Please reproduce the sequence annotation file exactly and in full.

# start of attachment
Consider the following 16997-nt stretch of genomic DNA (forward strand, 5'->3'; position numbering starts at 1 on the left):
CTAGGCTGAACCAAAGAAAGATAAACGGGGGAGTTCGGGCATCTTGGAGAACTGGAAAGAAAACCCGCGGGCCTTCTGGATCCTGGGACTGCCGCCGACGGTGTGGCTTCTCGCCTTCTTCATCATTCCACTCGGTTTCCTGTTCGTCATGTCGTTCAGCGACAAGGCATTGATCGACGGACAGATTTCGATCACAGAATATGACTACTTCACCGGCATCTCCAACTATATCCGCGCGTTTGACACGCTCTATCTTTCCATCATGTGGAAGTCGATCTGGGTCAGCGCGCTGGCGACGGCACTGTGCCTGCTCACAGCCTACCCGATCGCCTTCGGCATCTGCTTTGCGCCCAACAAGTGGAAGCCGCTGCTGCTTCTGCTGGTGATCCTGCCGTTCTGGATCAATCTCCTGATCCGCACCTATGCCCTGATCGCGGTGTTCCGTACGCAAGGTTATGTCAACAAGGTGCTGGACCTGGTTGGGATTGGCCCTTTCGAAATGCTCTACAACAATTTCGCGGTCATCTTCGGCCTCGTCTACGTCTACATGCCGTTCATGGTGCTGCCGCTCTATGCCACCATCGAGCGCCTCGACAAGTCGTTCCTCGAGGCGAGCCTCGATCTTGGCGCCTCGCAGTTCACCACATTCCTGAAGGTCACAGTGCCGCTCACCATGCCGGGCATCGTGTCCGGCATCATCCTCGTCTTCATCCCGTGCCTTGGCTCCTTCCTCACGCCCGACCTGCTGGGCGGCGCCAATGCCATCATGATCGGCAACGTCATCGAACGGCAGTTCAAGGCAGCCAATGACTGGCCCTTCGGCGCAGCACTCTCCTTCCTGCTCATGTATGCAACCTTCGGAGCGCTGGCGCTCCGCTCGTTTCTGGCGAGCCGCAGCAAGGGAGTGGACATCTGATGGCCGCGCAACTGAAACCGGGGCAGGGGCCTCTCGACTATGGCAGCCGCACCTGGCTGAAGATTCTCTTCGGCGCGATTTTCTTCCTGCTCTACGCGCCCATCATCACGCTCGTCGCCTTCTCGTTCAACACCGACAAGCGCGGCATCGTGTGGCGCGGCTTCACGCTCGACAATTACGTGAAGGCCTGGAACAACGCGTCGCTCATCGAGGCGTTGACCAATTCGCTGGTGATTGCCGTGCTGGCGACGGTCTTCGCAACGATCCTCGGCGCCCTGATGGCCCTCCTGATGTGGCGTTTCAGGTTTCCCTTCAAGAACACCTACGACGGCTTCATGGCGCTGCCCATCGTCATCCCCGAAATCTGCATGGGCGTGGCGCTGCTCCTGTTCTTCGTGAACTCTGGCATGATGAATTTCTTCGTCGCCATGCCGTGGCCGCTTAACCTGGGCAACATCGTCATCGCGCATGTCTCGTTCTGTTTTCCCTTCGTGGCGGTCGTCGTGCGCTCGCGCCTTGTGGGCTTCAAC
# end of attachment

Consider the following 16997-nt stretch of genomic DNA (forward strand, 5'->3'; position numbering starts at 1 on the left):
CTAGGCTGAACCAAAGAAAGATAAACGGGGGAGTTCGGGCATCTTGGAGAACTGGAAAGAAAACCCGCGGGCCTTCTGGATCCTGGGACTGCCGCCGACGGTGTGGCTTCTCGCCTTCTTCATCATTCCACTCGGTTTCCTGTTCGTCATGTCGTTCAGCGACAAGGCATTGATCGACGGACAGATTTCGATCACAGAATATGACTACTTCACCGGCATCTCCAACTATATCCGCGCGTTTGACACGCTCTATCTTTCCATCATGTGGAAGTCGATCTGGGTCAGCGCGCTGGCGACGGCACTGTGCCTGCTCACAGCCTACCCGATCGCCTTCGGCATCTGCTTTGCGCCCAACAAGTGGAAGCCGCTGCTGCTTCTGCTGGTGATCCTGCCGTTCTGGATCAATCTCCTGATCCGCACCTATGCCCTGATCGCGGTGTTCCGTACGCAAGGTTATGTCAACAAGGTGCTGGACCTGGTTGGGATTGGCCCTTTCGAAATGCTCTACAACAATTTCGCGGTCATCTTCGGCCTCGTCTACGTCTACATGCCGTTCATGGTGCTGCCGCTCTATGCCACCATCGAGCGCCTCGACAAGTCGTTCCTCGAGGCGAGCCTCGATCTTGGCGCCTCGCAGTTCACCACATTCCTGAAGGTCACAGTGCCGCTCACCATGCCGGGCATCGTGTCCGGCATCATCCTCGTCTTCATCCCGTGCCTTGGCTCCTTCCTCACGCCCGACCTGCTGGGCGGCGCCAATGCCATCATGATCGGCAACGTCATCGAACGGCAGTTCAAGGCAGCCAATGACTGGCCCTTCGGCGCAGCACTCTCCTTCCTGCTCATGTATGCAACCTTCGGAGCGCTGGCGCTCCGCTCGTTTCTGGCGAGCCGCAGCAAGGGAGTGGACATCTGATGGCCGCGCAACTGAAACCGGGGCAGGGGCCTCTCGACTATGGCAGCCGCACCTGGCTGAAGATTCTCTTCGGCGCGATTTTCTTCCTGCTCTACGCGCCCATCATCACGCTCGTCGCCTTCTCGTTCAACACCGACAAGCGCGGCATCGTGTGGCGCGGCTTCACGCTCGACAATTACGTGAAGGCCTGGAACAACGCGTCGCTCATCGAGGCGTTGACCAATTCGCTGGTGATTGCCGTGCTGGCGACGGTCTTCGCAACGATCCTCGGCGCCCTGATGGCCCTCCTGATGTGGCGTTTCAGGTTTCCCTTCAAGAACACCTACGACGGCTTCATGGCGCTGCCCATCGTCATCCCCGAAATCTGCATGGGCGTGGCGCTGCTCCTGTTCTTCGTGAACTCTGGCATGATGAATTTCTTCGTCGCCATGCCGTGGCCGCTTAACCTGGGCAACATCGTCATCGCGCATGTCTCGTTCTGTTTTCCCTTCGTGGCGGTCGTCGTGCGCTCGCGCCTTGTGGGCTTCAAC